But this story has a tragic ending. When the Roman soldiers built a ramp up the side of the mountain (it took three years to do so), defeat was inevitable for the Jews. And rather than become slaves to the Romans, the 967 men, women, and children of Masada took their own lives.

It’s amazing to me to walk among the ruins of this mighty fortress 2000+ years after it was built and see Herod’s handiwork. But, it was impossible not to imagine what life must have been like for those 967, trapped on this desert mountain…for three years. Did I mention how HOT it was there?

img_20170918_101756454-368663582.jpg
One view from Masada. looking down on the royal family’s quarters. You can see the Dead Sea in the distance.

We’d only been there an hour or two and were all too ready to wrap up our tour to ride the gondola back down to air conditioning and ice cream…

Qumran

Back on the bus, we back-tracked a bit up the coast of the Dead Sea to another famous place. Amazingly, we’ve only known about this place since 1947 when a shepherd boy looking for a lost goat threw a rock into a cave and heard something break. That something was a huge pottery container – one of many – that held scrolls written by the Essenes of the first century. This is Qumran.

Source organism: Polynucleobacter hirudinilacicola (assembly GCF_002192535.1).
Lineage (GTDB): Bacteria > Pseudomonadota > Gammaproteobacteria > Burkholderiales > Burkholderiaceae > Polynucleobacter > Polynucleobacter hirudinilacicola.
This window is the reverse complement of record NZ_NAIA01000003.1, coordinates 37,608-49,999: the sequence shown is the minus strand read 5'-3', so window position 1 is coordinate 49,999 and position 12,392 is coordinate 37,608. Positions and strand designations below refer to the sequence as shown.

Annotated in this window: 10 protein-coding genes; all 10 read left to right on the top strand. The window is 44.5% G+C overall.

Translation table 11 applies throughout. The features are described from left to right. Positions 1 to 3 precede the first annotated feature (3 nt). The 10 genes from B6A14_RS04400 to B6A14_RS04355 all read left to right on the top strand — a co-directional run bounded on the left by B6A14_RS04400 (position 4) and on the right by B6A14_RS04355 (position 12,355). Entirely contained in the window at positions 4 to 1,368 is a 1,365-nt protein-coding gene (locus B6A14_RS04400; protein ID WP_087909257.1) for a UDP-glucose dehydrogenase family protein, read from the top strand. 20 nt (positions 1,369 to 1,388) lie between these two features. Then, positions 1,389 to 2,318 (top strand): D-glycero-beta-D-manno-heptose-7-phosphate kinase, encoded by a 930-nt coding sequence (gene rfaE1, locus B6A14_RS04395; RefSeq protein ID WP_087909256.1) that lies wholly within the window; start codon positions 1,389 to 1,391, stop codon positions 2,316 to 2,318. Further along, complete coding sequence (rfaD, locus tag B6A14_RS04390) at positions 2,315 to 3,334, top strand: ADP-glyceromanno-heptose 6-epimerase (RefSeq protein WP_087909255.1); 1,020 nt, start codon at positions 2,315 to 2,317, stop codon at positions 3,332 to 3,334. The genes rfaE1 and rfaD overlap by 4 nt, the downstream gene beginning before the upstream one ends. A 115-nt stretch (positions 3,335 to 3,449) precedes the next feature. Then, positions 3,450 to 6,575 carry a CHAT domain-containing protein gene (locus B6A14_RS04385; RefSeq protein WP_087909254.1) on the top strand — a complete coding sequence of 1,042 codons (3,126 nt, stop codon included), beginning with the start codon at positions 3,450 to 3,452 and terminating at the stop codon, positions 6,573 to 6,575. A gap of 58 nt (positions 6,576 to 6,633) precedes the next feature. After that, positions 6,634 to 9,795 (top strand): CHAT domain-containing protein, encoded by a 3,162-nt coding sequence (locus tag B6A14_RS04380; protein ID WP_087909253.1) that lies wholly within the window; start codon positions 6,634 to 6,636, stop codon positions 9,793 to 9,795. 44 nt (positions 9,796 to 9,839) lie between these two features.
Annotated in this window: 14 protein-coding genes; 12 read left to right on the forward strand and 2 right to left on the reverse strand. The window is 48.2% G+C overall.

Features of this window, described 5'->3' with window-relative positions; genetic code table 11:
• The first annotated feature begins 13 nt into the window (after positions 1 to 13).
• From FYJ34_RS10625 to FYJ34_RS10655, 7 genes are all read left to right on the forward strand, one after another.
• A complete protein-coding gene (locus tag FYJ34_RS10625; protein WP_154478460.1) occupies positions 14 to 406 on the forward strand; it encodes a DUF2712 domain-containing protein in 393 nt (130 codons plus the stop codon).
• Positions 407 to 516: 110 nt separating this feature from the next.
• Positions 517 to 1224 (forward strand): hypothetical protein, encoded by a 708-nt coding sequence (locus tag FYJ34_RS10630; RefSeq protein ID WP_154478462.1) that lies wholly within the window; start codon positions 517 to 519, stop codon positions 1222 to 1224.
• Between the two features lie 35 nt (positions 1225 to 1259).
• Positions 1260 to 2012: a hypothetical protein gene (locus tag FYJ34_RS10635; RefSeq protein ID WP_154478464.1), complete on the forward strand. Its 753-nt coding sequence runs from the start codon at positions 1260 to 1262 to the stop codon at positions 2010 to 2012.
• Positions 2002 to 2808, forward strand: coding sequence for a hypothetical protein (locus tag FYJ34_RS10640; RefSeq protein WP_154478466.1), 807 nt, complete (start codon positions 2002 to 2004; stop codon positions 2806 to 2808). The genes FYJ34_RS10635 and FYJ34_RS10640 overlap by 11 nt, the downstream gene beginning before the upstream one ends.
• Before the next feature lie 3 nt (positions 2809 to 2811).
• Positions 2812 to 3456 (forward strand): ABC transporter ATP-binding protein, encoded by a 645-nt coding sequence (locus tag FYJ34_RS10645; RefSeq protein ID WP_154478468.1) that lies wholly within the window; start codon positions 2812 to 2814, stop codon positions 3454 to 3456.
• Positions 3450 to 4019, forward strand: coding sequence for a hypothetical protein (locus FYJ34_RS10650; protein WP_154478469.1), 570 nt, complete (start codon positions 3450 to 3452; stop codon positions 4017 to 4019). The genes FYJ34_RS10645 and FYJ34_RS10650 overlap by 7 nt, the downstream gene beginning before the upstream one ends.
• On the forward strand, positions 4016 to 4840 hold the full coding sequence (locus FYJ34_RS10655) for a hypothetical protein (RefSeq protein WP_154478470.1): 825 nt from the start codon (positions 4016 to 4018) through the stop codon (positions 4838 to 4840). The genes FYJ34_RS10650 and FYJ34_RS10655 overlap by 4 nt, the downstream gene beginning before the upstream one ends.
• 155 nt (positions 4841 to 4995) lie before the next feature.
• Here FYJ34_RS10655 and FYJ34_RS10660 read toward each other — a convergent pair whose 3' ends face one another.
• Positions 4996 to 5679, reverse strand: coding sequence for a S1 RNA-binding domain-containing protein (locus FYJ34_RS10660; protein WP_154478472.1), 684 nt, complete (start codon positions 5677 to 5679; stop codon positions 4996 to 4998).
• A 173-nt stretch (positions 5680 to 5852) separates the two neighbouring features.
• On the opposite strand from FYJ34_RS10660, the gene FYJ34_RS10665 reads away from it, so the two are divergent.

The scrolls found in Qumran are known as the Dead Sea Scrolls, and they contain bits and pieces of the Old Testament books of the Bible – some complete and most in amazing condition. In all, 850 scrolls have been found in twelve different caves.

These scrolls are studied and compared to the Scriptures to a) verify the accuracy of what we have in the Bible and b) offer us insight into the Jewish society in which Christianity began.

I thought we’d walk into a cave at Qumran to see exactly where these famous clay jars had been found. Instead, we looked at several caves from a distance as we walked through what had once been a secluded community of families, known as the Essenes.

qumran cave day eight
One of the more obvious Qumran caves.